Institutional investors gained more than 7% in 2016, said data released Tuesday by Wilshire Associates and Northern Trust.
Plans in the Wilshire Trust Universe Comparison Service returned a median 0.59% and 7.24% over the three and 12 months ended Dec. 31, compared to 3.19% for the quarter ended Sept. 30 and
-0.17% for the year ended Dec. 31, 2015.
While the 7.24% return for 2016 marks the highest annual median return in three years, 2016 marks the fourth consecutive year for which the median plan type underperformed the classic 60% equity/40% bonds portfolio, which returned 10.29%. It is also the sixth consecutive quarter for which the median plan type underperformed the classic 60/40 portfolio, which returned 1.59% in the fourth quarter.
Boosted by a larger allocation to U.S. equities (median 48.3%), Taft-Hartley defined benefit plans were the top-performing plan type for the quarter with a return of 1.21%, followed by public DB plans at 0.98%; endowments and foundations, 0.64%; and Taft-Hartley health and welfare funds, 0.59%, said Robert J. Waid, managing director at Wilshire Associates, in a telephone interview.
Dragged down by a larger allocation to U.S. bonds (median 35.1%), corporate funds were the worst-performing plan type in the fourth quarter, returning, -0.37%.
Public DB plans were the top-performing plan type for the year, returning 7.77%, followed by Taft-Hartley DB plans at 7.53%; corporate plans, 7.31%; foundations and endowments, 6.8%; and Taft-Hartley health and welfare funds, 5.42%.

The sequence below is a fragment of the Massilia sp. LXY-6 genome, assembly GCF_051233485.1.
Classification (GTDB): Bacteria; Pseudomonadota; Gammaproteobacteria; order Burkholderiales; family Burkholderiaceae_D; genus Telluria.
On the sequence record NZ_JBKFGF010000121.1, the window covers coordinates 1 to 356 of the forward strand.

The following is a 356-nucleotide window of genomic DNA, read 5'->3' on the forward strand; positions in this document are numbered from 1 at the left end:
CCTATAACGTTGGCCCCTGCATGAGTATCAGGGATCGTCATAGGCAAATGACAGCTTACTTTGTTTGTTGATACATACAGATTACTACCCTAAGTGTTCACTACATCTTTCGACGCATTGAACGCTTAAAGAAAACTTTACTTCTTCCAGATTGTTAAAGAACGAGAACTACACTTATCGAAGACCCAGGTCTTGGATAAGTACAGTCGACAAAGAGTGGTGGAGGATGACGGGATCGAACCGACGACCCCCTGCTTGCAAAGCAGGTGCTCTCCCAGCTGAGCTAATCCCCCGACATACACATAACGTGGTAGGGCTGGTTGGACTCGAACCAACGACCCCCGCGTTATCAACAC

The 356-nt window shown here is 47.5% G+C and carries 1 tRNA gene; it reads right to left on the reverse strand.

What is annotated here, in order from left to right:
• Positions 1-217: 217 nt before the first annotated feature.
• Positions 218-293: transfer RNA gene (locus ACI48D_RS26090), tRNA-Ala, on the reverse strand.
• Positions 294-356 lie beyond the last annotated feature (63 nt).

Over the three and 12 months ended Dec. 31, the Wilshire 5000 Total Market index returned 4.54% and 13.37%, respectively, surpassing the MSCI World ACWI ex-U.S. which returned -1.25% and 4.5% over those same periods.
Other market returns were as follows: Wilshire Bond index at -2.83% for the quarter and 5.67% for the year; Bloomberg Barclays Global Aggregate, -2.34% and 3.95%; and Wilshire Global Real Estate Securities index, -3.88% and 5.79%.
Broken out by plan size, large public plans (assets greater than $1 billion) posted an even higher median return of 7.92% for the year. These large public plans are typically more diversified into some of the subasset classes like small-cap equity, which did well in 2016, Mr. Waid said. Emerging markets equity, international equities and high-yield bonds also did pretty well in 2016, Mr. Waid said.
Longer term, for the three, five and 10 years ended Dec. 31, the TUCS universe returned a median annualized 4.32%, 8.06%, and 5.28%, respectively.
Wilshire TUCS includes more than 1,200 plans with more than $3.6 trillion in assets.
Meanwhile, institutional asset owners in the Northern Trust Universe returned a median 0.5% and 7.4% in the three months and 12 months ended Dec. 31, compared to 3.6% for the quarter ended Sept. 30 and -0.62% for the year ended Dec. 31, 2015.
Foundations and endowments were the highest-performing plan type for the quarter, returning 1%, followed by public DB plans at 0.8% and corporate DB plans, -0.8%.
Corporate plans were the highest-returning plan type for the year, returning 8.2%, followed by public funds at 7.9% and foundations and endowments, 6.6%.
In the fourth quarter, public pension funds were helped by their roughly 37% allocation to U.S. equities, which had the highest asset class return for the quarter at 4.2%, while corporate plans were hurt by a larger allocation to non-core fixed income, which declined nearly 6%, said Amy Garrigues, head of investment risk and analytical services as Northern Trust, in a news release on the results.
Among the other asset classes, the universe had a median international equity return of -1.7% for the quarter; total fixed income, -2.4%; U.S. fixed income, -2.4%; and international fixed income, -2.9%.
For the year, the universe had a median U.S. equity return of 12%; international equity, 4.7%; total fixed income, 5.6%; U.S. fixed income, 4.7%; and international fixed income, 4.5%.
The Northern Trust universe tracks about 300 large U.S. institutional plans with combined assets of $899 billion.